The decision to protect all deposits was made following unanimous recommendations by the boards of the Federal Deposit Insurance Corporation and the Federal Reserve, the nation’s top banking regulators. President Biden was also consulted on the announcement.
“The American people and American businesses can have confidence that their bank deposits will be there when they need them,” the president said. “I am firmly committed to holding those responsible for this mess fully accountable and to continuing our efforts to strengthen oversight and regulation of larger banks so that we are not in this position again.”
The president said he planned to speak on the banking system Monday morning.
“I’m very relieved,” said Jacqueline Reses, chief executive of Lead Bank, a Kansas City, Mo.-based bank, and a former executive at payments company Square. The start-up companies that had their money at SVB are important for job growth and innovation, she said.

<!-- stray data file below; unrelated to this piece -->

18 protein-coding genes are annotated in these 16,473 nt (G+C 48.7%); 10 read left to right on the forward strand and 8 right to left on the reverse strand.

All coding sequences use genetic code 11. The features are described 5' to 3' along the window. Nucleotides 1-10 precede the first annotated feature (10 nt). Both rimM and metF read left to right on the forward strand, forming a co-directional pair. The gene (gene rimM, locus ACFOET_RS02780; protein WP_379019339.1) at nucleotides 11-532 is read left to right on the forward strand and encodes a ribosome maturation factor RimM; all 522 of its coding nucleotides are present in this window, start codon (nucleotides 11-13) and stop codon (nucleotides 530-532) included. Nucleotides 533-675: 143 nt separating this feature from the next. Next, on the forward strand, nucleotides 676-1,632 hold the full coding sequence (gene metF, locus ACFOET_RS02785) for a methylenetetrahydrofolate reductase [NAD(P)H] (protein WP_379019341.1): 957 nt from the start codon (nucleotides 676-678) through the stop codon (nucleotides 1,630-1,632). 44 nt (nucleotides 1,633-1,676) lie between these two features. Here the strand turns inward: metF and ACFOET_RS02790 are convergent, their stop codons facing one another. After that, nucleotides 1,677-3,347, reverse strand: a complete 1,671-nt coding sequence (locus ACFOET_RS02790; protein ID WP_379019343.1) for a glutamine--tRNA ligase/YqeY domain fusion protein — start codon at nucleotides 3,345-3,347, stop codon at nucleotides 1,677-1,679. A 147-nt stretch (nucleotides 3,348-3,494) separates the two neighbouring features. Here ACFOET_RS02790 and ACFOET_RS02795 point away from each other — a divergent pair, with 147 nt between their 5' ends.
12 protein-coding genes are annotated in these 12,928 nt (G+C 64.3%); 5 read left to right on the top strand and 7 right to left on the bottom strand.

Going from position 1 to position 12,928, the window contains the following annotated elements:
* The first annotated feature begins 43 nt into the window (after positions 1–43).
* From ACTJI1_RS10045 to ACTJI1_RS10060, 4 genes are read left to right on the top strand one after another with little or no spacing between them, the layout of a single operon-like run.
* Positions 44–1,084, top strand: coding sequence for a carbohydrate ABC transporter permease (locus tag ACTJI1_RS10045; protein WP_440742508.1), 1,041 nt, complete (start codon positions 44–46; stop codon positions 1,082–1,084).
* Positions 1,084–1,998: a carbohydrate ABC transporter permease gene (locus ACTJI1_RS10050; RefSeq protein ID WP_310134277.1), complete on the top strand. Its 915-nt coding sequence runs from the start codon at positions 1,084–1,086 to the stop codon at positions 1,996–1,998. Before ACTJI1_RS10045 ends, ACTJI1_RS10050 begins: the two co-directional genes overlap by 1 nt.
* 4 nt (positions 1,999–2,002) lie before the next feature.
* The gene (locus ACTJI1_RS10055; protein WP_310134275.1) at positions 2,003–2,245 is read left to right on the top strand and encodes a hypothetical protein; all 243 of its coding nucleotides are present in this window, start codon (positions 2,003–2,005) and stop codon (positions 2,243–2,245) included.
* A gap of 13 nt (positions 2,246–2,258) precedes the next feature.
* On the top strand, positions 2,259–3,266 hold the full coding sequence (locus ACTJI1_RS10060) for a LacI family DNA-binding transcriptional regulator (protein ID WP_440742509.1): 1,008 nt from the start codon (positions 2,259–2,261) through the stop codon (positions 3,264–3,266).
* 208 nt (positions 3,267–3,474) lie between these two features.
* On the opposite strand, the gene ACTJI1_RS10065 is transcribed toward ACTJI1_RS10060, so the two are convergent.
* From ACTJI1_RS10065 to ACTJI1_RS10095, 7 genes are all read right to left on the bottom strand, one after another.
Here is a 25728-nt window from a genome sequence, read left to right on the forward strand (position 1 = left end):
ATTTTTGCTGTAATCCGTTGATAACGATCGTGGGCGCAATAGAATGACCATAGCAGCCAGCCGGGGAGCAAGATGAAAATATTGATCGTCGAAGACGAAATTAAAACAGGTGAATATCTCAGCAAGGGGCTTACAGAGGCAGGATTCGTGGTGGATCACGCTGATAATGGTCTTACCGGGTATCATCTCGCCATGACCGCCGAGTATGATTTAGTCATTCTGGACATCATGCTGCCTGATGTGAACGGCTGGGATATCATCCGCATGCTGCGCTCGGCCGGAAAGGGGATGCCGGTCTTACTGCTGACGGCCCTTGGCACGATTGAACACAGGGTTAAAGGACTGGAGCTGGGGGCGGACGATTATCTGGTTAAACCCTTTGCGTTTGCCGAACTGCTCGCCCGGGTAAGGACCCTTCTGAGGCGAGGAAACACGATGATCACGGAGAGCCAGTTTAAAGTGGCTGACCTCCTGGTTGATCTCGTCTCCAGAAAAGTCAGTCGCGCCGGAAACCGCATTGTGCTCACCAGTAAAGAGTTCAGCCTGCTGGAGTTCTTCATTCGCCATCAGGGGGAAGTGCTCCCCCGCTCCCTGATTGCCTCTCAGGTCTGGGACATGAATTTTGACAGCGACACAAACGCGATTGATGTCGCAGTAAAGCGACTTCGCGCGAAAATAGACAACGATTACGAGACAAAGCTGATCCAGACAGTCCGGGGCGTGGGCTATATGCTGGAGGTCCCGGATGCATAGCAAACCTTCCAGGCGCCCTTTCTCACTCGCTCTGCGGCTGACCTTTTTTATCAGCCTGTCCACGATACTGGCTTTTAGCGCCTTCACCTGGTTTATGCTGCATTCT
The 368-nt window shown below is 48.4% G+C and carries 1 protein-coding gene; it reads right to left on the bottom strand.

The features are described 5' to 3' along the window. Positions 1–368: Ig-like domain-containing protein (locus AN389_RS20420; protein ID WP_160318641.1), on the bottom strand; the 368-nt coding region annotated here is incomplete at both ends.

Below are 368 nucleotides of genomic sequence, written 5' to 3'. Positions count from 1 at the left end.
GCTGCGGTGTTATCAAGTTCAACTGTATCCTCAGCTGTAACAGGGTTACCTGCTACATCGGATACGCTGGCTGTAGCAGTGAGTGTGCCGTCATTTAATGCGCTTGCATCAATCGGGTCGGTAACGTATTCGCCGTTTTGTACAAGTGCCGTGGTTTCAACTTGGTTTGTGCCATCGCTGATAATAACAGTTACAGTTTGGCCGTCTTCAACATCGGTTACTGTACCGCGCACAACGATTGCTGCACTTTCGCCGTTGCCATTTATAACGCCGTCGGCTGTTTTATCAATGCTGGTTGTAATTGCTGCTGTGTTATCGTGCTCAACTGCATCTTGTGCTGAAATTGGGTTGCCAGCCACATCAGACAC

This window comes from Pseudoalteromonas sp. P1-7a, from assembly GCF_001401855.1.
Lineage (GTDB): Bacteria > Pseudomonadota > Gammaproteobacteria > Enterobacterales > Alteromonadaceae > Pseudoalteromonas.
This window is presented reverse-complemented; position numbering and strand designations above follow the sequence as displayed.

Treasury Secretary Janet L. Yellen said that taxpayers would bear none of the burden of protecting depositors. Their funds will be backstopped by a pool of money that is regularly paid into by U.S. banks, which now holds more than $100 billion.
The new Fed program will enable banks to pledge U.S. Treasuries and other safe government securities as collateral in return for loans of up to one year from the central bank.
The initiative is aimed at resolving one of the problems that led to SVB’s failure: unrealized losses on the bank’s government securities. As the Fed raised interest rates last year, the value of those securities fell.
Industry-wide, banks at the end of last year reported $620 billion in such paper losses, according to the FDIC.
Banks don’t actually lose money if they hold those treasuries until maturity. But if they must sell them to cover depositor withdrawals, the losses appear on their books.